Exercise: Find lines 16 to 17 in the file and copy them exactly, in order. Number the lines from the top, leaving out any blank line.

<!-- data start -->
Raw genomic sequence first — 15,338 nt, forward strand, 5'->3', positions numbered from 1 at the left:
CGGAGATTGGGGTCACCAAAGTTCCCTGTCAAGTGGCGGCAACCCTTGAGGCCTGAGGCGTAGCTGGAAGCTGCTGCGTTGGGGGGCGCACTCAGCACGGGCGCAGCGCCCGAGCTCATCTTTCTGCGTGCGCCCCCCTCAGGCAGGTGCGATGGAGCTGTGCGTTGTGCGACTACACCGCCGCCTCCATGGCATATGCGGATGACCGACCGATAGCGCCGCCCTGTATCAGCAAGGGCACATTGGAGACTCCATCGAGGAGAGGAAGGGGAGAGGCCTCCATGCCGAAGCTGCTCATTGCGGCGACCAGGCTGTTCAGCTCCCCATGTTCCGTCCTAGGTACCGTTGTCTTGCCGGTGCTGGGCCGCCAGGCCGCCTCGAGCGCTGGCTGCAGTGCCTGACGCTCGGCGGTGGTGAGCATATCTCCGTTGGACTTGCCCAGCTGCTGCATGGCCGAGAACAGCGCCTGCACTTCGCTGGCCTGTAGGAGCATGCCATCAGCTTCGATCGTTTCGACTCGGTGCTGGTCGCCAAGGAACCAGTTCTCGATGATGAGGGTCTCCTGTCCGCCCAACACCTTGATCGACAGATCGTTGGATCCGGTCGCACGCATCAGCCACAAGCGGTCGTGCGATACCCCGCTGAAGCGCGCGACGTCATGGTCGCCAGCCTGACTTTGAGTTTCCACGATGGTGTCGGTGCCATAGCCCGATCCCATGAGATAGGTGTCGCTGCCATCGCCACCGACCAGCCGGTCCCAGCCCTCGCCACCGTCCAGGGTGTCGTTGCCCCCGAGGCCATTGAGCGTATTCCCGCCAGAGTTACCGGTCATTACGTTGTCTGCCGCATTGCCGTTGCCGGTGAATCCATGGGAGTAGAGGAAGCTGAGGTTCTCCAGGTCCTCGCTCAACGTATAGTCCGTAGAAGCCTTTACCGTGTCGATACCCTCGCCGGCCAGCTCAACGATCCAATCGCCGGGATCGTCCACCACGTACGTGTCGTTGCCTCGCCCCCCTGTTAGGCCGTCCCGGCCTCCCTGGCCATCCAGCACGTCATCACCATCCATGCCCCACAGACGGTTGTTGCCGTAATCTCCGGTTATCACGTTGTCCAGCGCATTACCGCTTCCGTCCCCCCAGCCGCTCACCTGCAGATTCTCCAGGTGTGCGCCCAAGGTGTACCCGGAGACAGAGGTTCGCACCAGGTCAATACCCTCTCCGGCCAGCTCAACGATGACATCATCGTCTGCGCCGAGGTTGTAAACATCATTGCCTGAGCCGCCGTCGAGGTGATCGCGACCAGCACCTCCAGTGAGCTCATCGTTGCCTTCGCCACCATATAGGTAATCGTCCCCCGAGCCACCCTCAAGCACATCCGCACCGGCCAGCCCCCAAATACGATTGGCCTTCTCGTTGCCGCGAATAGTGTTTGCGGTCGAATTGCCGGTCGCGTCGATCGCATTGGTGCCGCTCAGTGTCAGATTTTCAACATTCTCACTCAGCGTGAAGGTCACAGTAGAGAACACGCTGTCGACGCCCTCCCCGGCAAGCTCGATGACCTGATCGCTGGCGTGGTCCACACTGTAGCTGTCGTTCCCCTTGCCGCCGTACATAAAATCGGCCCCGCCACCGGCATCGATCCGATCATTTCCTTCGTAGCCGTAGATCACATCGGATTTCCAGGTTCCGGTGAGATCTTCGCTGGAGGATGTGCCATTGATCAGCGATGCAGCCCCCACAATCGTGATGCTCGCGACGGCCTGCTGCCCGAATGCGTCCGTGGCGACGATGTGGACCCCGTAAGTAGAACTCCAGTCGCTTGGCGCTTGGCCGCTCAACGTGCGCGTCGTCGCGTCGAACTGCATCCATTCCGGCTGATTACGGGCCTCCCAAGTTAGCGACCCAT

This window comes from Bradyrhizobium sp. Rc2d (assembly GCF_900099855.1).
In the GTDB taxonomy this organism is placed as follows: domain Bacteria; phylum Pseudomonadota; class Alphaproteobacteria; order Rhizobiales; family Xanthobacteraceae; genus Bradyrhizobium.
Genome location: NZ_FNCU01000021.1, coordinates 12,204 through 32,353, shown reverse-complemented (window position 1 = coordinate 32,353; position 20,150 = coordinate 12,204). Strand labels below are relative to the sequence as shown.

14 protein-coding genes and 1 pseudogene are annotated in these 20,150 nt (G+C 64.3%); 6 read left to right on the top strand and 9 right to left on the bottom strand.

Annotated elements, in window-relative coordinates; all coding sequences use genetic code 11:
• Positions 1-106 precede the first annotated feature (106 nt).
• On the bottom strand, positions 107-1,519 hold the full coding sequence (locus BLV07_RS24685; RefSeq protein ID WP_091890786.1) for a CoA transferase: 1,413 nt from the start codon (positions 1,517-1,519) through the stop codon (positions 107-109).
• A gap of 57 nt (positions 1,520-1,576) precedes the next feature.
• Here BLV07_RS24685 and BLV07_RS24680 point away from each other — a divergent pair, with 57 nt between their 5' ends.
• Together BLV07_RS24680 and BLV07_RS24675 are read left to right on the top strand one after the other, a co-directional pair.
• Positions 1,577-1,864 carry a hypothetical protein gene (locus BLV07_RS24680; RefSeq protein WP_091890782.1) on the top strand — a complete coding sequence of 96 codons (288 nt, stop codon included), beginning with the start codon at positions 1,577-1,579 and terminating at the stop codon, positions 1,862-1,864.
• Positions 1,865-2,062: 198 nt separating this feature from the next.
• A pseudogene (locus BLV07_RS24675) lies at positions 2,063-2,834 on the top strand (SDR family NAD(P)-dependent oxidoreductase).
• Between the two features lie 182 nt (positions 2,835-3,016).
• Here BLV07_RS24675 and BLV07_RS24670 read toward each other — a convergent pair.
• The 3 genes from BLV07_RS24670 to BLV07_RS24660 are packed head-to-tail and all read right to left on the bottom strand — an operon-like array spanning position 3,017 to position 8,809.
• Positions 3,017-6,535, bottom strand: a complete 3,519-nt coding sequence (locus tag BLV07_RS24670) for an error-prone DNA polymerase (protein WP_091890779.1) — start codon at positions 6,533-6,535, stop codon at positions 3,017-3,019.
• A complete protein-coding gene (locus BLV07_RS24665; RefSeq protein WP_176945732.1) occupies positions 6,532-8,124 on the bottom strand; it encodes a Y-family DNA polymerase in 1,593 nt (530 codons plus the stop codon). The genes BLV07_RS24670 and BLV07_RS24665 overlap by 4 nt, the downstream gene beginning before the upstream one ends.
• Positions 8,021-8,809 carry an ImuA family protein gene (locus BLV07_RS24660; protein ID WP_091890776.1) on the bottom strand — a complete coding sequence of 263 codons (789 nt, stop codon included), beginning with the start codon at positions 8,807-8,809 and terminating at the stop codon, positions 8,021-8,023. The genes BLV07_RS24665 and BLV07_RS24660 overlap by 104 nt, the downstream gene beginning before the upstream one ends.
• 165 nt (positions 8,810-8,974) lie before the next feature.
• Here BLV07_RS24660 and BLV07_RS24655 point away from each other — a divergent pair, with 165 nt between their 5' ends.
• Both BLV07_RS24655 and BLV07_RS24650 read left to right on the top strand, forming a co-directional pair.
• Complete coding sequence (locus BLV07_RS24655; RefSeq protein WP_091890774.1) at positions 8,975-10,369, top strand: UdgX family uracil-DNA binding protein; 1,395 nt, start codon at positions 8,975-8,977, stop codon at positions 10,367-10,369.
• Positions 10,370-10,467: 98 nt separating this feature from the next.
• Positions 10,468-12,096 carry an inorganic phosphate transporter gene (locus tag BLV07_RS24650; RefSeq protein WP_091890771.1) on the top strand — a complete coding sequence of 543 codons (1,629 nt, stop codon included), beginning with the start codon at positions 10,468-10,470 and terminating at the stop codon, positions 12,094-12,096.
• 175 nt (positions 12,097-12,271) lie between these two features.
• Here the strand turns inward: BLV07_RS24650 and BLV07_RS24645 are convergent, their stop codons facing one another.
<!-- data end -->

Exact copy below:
• Between the two features lie 182 nt (positions 2,835-3,016).
• Here BLV07_RS24675 and BLV07_RS24670 read toward each other — a convergent pair.